• “Enterprise Essentials” for $150 per socket that adds AD integration, 2FA capability, multi-tenant deployment, and more
      • “Enterprise Plus” with no public pricing that adds RBAC and HTTP API integrations

My personal opinion on NAKIVO:

NAKIVO is a well-rounded backup and recovery software with plenty of capabilities. It supports many different storage types and can offer exceptional customer support. It provides complete support for tape backups, offering native backup and recovery task integration with full and incremental backup types. NAKIVO does have a confusing price structure, and its error-logging capabilities are somewhat basic. As such, further research about the software’s advantages and shortcomings is always recommended for complex solutions like these.


zmanda landing page

The BETSOL team is the current owner of Zmanda (Amanda Enterprise). This software provider offers different software applications such as database and cloud backup. Zmanda also supports tape storage as a backup target, making it possible to manage tape media as backup storage. The software can offer manual tape configuration capabilities, tape rotations, and integration with Zmanda Management Console. Easy scaling and extensive vaulting are also good examples of Zmanda’s tape backup capabilities.

Key features:

  • Zmanda can offer several customization options for backup and recovery tasks, such as file/folder filtering to exclude some parts of the system from the backup or restore process.
  • Zmanda’s reporting capabilities starkly contrast most of the significant solutions on the market, offering detailed reports full of helpful information about instances and processes.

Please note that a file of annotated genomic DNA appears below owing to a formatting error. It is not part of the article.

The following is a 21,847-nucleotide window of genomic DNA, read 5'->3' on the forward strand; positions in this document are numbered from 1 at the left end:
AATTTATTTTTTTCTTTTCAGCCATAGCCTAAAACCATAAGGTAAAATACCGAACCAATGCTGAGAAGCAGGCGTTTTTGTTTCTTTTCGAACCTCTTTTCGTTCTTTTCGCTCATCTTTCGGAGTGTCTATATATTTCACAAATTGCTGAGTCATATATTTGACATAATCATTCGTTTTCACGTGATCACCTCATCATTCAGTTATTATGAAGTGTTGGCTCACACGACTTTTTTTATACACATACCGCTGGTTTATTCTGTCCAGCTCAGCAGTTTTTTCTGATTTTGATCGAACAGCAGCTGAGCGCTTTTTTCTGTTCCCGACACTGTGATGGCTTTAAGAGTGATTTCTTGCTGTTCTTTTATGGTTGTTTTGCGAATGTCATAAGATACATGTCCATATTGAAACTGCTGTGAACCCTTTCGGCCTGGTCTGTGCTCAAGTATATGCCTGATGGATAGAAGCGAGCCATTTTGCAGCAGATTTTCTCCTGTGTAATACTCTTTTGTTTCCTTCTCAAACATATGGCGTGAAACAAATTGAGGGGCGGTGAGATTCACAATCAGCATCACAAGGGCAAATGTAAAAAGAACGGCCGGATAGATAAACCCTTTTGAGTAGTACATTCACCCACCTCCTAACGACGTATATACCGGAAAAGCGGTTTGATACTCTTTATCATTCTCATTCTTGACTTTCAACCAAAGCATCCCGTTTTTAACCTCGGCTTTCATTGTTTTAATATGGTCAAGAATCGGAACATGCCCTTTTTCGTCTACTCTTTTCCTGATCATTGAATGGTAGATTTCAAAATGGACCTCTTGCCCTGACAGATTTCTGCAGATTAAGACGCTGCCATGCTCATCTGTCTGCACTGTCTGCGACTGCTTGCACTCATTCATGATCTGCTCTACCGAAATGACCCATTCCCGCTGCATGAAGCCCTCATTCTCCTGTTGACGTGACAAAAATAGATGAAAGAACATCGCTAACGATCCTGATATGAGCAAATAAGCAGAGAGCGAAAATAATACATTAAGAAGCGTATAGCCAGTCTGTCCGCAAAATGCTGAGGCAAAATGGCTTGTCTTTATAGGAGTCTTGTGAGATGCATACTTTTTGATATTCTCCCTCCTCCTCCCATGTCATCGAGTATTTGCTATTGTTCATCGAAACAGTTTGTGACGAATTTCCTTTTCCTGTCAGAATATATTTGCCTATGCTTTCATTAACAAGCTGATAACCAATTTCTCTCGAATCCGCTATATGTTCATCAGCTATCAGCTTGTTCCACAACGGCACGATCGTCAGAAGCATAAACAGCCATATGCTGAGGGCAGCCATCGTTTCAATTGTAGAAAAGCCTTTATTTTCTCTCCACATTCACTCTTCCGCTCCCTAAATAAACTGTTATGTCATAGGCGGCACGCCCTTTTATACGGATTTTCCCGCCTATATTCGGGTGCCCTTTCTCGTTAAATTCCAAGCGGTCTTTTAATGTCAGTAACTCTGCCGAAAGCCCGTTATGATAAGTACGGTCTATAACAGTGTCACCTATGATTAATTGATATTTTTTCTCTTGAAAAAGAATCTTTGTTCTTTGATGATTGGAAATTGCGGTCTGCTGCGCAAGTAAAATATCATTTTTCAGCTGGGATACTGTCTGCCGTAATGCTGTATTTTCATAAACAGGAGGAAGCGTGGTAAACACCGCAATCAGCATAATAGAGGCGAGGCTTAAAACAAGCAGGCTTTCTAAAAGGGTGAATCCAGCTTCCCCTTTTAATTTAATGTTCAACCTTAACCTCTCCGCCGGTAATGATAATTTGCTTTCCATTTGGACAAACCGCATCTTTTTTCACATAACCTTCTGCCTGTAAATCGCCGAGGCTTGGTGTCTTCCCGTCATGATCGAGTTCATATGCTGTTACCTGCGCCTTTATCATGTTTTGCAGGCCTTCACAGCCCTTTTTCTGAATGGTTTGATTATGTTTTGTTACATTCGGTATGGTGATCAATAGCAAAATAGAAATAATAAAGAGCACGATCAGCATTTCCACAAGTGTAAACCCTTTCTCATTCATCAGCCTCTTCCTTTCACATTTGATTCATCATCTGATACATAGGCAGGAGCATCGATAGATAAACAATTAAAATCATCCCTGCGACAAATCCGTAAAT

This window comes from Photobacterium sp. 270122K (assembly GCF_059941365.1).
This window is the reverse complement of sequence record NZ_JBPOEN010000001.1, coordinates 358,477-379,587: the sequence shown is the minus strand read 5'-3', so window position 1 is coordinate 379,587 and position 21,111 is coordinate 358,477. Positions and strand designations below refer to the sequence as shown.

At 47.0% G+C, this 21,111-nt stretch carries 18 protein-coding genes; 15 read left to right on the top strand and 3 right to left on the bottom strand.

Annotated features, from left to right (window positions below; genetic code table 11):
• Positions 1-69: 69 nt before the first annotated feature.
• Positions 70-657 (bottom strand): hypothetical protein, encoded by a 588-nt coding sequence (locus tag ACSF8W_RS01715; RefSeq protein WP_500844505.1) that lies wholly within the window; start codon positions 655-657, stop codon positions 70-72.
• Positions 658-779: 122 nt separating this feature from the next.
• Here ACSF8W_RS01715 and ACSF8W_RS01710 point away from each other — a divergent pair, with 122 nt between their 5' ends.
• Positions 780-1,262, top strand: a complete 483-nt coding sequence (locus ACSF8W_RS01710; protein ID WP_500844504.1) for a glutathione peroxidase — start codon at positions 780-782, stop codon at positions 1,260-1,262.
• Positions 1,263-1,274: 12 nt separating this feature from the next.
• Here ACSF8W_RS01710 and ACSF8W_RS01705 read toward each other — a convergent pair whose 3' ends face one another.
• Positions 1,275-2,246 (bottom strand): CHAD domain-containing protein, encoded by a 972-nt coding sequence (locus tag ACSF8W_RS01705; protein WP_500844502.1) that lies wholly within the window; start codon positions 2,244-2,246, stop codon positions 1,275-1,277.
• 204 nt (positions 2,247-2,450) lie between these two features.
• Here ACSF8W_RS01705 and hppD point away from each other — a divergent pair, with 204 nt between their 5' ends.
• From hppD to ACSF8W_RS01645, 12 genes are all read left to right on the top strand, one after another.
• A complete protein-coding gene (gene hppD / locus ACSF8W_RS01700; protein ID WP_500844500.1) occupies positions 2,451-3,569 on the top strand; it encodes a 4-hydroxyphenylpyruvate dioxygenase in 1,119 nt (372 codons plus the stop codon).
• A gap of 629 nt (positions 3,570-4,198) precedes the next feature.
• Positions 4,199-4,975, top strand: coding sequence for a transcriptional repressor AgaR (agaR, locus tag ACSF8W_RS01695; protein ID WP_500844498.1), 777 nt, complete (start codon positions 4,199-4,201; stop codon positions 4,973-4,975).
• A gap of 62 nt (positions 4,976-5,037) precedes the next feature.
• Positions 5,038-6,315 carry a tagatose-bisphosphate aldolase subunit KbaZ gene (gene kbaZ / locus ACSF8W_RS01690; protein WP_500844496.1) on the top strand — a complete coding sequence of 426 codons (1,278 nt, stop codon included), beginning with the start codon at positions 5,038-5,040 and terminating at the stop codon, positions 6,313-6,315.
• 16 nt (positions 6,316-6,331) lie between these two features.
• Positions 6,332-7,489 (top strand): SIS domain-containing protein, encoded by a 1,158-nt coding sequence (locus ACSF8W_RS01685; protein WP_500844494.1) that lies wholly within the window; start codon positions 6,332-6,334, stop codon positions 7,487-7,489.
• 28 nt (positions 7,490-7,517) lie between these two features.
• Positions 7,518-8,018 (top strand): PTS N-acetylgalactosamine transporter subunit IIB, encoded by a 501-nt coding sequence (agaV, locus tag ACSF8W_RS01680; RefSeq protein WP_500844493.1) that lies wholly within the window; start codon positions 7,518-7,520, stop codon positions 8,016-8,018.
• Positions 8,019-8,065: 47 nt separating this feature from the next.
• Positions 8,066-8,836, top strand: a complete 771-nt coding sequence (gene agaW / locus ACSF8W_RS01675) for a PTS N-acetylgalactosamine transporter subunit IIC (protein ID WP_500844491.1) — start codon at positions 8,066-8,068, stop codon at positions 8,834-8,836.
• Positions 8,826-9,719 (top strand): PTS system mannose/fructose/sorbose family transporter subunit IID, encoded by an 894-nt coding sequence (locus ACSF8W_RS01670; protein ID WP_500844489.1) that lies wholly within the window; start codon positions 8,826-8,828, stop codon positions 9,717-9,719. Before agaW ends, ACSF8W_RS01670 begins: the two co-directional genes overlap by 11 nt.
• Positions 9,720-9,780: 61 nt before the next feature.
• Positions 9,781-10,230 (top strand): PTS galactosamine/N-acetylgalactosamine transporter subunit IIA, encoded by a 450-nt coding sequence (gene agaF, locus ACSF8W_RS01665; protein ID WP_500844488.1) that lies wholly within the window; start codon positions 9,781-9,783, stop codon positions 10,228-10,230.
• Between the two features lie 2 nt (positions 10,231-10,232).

• Support for incremental backups makes it possible to save a lot of storage space in the long run by making backups smaller.

Pricing (at the time of writing):

  • One of Zmanda’s most significant selling points is low pricing when compared directly with the competition. As such, Zmanda has a reasonably simple pricing system that includes:
    • $29.99 per physical server per month
    • $2.99 per workstation per month
    • $5.99 per VM per month
    • $20 per 1 TB of cloud storage per month
  • However, this particular option only applies to Zmanda Endpoint Backup and Recovery (Zmanda EBR).
  • Other backup solutions (such as Zmanda Recovery Manager) do not have any public pricing available on the official website; requesting a personalized quote is the only way to obtain such information.
  • Fortunately, Zmanda’s tape backup capabilities are included in Amanda Enterprise’s offering, and a dedicated pricing calculator page is available for basic price estimation.

My personal opinion on Zmanda:

Zmanda is a commercial version of AMANDA – a free and open-source backup solution with extensive capabilities. Zmanda expands upon AMANDA’s capabilities in many ways, but it is also a paid solution. In all fairness, Zmanda EBR is considered cheap compared to big backup solutions on the market. It also supports tape backup, among other features. Zmanda’s tape backup capabilities cover tape rotation, tape configuration, two backup types, and an easy management interface with a centralized dashboard. It is not the most user-friendly solution, but its price-to-feature set ratio is good enough for many smaller businesses.

EaseUS Todo Backup

easeus landing page

EaseUS is an entire family of products offering multiple different software appliances for partition management, data recovery, data transfer, and backups. EaseUS Todo Backup is a versatile backup solution with many useful backup-related features, including supporting tape as a backup location, incremental backups, one-click backup/recovery operations, extensive scheduling, and many other features for both regular users and businesses.

Customer ratings:

  • Capterra4.5/5 stars based on 93 customer reviews
  • TrustRadius8.0/10 stars based on 13 customer reviews

Key features:

  • EaseUS can offer quick backup restoration no matter the destination.
  • Backups in EaseUS can be performed at a file level and on a disk level, offering a certain level of granularity.
  • EaseUS supports three backup types: differential, incremental, and full.

Pricing (at the time of writing):